Figure 4. (A)–(C) Comparison of efficiency of various lipid/PMO AO complexes (each performed in triplicate) to induce skipping of exon 45 in RNA from hSkMCs. Nested RT-PCR was performed on 200 ng from hSkMCs treated with lipoplex formulations, EPC/Chol/PMO (A), C20-20/Chol/PMO (B) and C30-20/Chol/PMO (C) at 250 nmol/L at the ratios indicated. The obtained products were separated by agarose gel (1.5%) electrophoresis against Hyper ladder IV. The full-length product (exons 44-48) is 657 bp and the skipped product (exons 44, 46-48) is 481 bp in size. Non-transfected controls are shown in D.
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Future work will therefore include time-course studies to establish in further detail the efficacy of our novel vectors. To normalize for RNA quality within the RT-PCR assay, amplification of the housekeeping gene, ribosomal 18s was also performed (Figure 5, results not shown for charge ratios 0.05:1).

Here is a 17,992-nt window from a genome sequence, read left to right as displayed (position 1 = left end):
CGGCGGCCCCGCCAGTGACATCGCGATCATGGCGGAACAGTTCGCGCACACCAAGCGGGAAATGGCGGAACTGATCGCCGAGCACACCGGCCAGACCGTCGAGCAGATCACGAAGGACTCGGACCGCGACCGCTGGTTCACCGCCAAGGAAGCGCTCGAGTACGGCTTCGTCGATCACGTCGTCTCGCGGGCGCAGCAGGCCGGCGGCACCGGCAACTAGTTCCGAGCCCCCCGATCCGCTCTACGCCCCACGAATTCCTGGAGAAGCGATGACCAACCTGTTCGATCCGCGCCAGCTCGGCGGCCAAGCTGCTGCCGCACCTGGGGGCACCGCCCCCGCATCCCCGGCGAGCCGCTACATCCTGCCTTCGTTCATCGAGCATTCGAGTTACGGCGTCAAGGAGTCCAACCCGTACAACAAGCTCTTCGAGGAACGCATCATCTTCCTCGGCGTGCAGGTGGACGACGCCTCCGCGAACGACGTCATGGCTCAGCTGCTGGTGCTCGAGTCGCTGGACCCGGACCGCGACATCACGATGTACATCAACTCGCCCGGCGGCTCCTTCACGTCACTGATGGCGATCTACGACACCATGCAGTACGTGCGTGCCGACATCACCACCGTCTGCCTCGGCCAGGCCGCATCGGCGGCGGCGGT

Figure 5. RT-PCR amplification of ribosomal 18s housekeeping gene to assess comparative RNA quality between samples transfected with various lipid/PMO AO complexes. 100 ng of RNA harvested from hSkMCs treated with lipoplex formulations, EPC/Chol/PMO, C20-20/Chol/PMO and C30-20/Chol/PMO at 250 nmol/L at the ratios indicated was subjected to RT-PCR amplification. The obtained products were separated by agarose gel (2.5%) electrophoresis against Hyper ladder V. The expected product is around 130 bp in size.
Figure 5. RT-PCR amplification of ribosomal 18s housekeeping gene to assess comparative RNA quality between samples transfected with various lipid/PMO AO complexes. 100 ng of RNA harvested from hSkMCs treated with lipoplex formulations, EPC/Chol/PMO, C20-20/Chol/PMO and C30-20/Chol/PMO at 250 nmol/L at the ratios indicated was subjected to RT-PCR amplification. The obtained products were separated by agarose gel (2.5%) electrophoresis against Hyper ladder V. The expected product is around 130 bp in size.